A Description of the Part of Devonshire Bordering on the Tamar and the Tavy: Its Natural History, Manners, Customs, Superstitions, Scenery, Antiquities, Biography of Eminent Persons, &c. &c. in a Series of Letters to Robert Southey, Esq, Volume 1
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A Description of the Part of Devonshire Bordering on the Tamar and the Tavy ...
Mrs Bray (anna Eliza)
No preview available - 2019
ages ancient antiquity appearance bards basins beautiful believe bird Bray bridge British Britons called circles common considered covered custom Dartmoor dear delight described Devon direction distance doubt Druids earth erected fear feeling feet foot four frequently give given granite ground half hand head heard height held hill horse inscription interest kind known length less letter lived looking masses means mentioned miles mind moor nature nearly neighbourhood never night notice object observed once opinion origin paces particular pass perhaps person pixies possibly present probably received remains remarkable respecting river road rock sacred seems seen side sometimes spirit stone summit Tavistock tell thing thought tion trees vestiges visited whilst whole wild Wood young
Page 312 - There, on the pendent boughs her coronet weeds Clambering to hang, an envious sliver broke ; When down her weedy trophies and herself Fell in the weeping brook.
Page 200 - Insatiate archer ! could not one suffice ? Thy shaft flew thrice ; and thrice my peace was slain ; And thrice, ere thrice yon moon had fill'd her horn.
Page 174 - The fair Queen Mab becoming well, So lively was the limning; The seat the soft wool of the bee, The cover (gallantly to see) The wing of a pied butterfly; I trow 'twas simple trimming. The wheels composed of crickets...
Page 330 - Here's to thee, old apple-tree, Whence thou mayst bud, and whence thou mayst blow ! And whence thou mayst bear apples enow ! Hats full! caps full! Bushel — bushel — sacks full, And my pockets full too ! Huzza...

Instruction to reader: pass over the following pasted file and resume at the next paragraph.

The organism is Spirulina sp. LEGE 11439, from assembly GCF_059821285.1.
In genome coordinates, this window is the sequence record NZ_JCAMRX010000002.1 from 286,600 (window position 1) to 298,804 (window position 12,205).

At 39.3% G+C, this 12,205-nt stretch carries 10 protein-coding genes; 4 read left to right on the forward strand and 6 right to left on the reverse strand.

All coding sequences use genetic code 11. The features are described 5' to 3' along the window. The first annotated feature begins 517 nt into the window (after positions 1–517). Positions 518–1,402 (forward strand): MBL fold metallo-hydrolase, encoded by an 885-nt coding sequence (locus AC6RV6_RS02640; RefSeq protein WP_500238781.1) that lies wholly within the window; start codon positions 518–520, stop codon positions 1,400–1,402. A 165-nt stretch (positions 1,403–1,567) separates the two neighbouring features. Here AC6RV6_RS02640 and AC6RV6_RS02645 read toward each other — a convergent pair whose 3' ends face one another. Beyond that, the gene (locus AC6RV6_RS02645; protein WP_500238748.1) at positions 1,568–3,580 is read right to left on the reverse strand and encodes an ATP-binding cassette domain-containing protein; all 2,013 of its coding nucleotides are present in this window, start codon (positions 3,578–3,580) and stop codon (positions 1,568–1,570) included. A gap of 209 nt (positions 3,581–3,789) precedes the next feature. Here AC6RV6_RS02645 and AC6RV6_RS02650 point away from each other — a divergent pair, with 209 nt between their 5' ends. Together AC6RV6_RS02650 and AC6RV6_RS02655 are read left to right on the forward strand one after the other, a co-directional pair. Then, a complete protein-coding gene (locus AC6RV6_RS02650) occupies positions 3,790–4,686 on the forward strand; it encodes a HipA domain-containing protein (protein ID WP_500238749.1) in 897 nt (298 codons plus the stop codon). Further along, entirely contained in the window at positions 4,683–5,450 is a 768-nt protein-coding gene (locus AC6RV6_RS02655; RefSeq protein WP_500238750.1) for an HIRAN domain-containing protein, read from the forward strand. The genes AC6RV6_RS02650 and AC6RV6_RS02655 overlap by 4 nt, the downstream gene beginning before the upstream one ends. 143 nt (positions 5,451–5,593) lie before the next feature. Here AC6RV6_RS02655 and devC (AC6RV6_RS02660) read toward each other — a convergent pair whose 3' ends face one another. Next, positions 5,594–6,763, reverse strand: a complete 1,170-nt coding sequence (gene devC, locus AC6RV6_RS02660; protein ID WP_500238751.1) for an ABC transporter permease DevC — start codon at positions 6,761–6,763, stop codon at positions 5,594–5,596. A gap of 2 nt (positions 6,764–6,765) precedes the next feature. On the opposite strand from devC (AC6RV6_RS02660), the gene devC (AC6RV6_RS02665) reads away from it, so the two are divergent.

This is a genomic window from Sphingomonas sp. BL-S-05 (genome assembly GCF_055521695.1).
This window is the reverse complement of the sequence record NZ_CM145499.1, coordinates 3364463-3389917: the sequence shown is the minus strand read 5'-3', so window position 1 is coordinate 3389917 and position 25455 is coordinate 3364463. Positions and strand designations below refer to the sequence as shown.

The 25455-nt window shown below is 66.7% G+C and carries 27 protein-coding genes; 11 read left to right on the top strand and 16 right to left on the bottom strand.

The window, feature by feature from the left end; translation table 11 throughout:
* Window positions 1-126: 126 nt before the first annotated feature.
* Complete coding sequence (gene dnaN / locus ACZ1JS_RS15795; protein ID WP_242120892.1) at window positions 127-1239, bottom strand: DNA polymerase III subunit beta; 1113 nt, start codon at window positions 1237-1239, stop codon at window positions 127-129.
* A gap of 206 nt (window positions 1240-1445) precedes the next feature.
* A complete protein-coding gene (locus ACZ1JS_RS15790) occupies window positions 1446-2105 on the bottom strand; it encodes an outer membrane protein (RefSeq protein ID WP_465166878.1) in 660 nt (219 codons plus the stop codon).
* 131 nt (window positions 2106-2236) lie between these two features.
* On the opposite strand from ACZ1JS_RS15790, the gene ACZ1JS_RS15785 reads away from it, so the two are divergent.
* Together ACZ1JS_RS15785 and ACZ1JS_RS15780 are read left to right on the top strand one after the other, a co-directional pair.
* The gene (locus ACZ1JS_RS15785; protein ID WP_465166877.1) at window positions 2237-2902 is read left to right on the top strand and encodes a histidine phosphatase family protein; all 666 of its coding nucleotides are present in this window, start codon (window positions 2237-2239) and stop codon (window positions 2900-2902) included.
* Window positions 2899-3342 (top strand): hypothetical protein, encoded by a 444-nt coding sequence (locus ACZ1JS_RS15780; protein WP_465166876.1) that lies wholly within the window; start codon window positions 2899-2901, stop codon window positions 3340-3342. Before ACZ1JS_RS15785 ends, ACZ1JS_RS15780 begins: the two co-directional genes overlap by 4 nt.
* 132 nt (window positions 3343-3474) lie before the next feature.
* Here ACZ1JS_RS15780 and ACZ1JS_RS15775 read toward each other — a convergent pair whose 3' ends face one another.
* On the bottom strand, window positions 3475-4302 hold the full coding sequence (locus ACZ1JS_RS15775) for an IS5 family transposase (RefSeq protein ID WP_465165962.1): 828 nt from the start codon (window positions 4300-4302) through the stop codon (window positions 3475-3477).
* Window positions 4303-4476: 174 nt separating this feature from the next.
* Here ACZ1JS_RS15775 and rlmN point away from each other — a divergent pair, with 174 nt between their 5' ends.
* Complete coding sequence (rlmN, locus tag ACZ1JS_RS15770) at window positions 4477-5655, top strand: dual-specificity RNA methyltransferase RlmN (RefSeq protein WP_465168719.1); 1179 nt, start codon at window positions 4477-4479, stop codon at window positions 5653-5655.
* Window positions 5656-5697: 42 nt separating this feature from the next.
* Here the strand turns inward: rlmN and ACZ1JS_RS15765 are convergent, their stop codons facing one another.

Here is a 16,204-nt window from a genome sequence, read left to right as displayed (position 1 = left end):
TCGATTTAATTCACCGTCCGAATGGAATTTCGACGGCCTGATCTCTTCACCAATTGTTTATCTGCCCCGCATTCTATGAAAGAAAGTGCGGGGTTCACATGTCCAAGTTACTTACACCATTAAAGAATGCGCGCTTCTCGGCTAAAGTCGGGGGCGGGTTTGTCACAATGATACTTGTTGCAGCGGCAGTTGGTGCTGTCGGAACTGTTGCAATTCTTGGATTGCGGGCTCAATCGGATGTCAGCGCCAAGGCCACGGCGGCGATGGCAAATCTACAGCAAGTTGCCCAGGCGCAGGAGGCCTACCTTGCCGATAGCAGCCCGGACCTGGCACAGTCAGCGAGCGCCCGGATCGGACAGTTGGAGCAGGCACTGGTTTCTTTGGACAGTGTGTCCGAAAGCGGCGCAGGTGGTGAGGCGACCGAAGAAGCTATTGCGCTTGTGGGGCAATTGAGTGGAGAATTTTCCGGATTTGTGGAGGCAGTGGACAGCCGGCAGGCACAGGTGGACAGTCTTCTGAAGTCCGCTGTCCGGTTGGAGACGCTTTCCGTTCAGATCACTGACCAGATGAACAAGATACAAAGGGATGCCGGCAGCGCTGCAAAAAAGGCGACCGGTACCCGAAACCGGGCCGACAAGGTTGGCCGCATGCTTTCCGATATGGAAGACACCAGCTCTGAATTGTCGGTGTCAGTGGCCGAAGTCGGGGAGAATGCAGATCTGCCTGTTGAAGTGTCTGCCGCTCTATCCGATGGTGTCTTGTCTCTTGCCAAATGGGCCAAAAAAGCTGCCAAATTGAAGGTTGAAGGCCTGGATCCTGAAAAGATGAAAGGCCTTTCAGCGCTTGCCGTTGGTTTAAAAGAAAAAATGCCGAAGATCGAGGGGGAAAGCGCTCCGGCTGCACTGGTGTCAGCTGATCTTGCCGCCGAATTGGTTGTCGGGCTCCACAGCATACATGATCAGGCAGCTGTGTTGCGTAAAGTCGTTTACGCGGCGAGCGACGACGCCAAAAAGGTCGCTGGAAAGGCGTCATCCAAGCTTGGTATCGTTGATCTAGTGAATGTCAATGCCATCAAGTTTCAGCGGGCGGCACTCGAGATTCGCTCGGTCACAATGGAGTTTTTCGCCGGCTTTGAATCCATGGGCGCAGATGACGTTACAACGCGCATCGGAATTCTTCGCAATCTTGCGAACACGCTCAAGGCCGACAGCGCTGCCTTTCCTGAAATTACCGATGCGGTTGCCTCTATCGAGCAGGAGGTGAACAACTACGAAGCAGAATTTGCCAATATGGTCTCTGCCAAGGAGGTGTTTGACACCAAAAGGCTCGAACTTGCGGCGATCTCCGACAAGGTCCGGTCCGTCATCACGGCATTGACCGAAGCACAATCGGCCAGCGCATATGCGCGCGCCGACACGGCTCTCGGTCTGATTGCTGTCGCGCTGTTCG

Page 173 - And somewhat southward toward the noon, Whence lies a way up to the moon. And thence the Fairy can as soon Pass to the earth below it. The walls of spiders...
Page 14 - Essex fog and London smoke. But in the country November presents a very different aspect : there its soft, calm weather has a charm of its own ; a stillness and serenity unlike any other season, and scarcely less delightful than the most genial days of Spring. The pleasure which it imparts is rather different in kind than inferior in degree : it accords as finely with the feelings of declining life as the bursting foliage and opening flowers of May with the elastic spirits of youth and hope.
Page 174 - For hedge and ditch they spared not, But after her they hie them; A cobweb over them they throw, To shield the wind if it should blow, Themselves they wisely could bestow Lest any should espy them.
Page 141 - Rotha's bay received the ship. A rock bends along the coast with all its echoing wood. On the top is the circle* of Loda, the mossy stone of power!
Page 185 - ... when she opened her eyes she knew nothing at all about the matter, excepting that Molly was to go lame on her right leg for seven long years, unless a herb with a strange name could be got to cure her. And lame she went for nearly the whole of that period. At length (it was about the end of the time) a merry, squint-eyed, queer-looking boy, started up one fine summer day, just as she went to pluck a mushroom, and came tumbling, head over heels, towards her. He insisted on striking her leg with...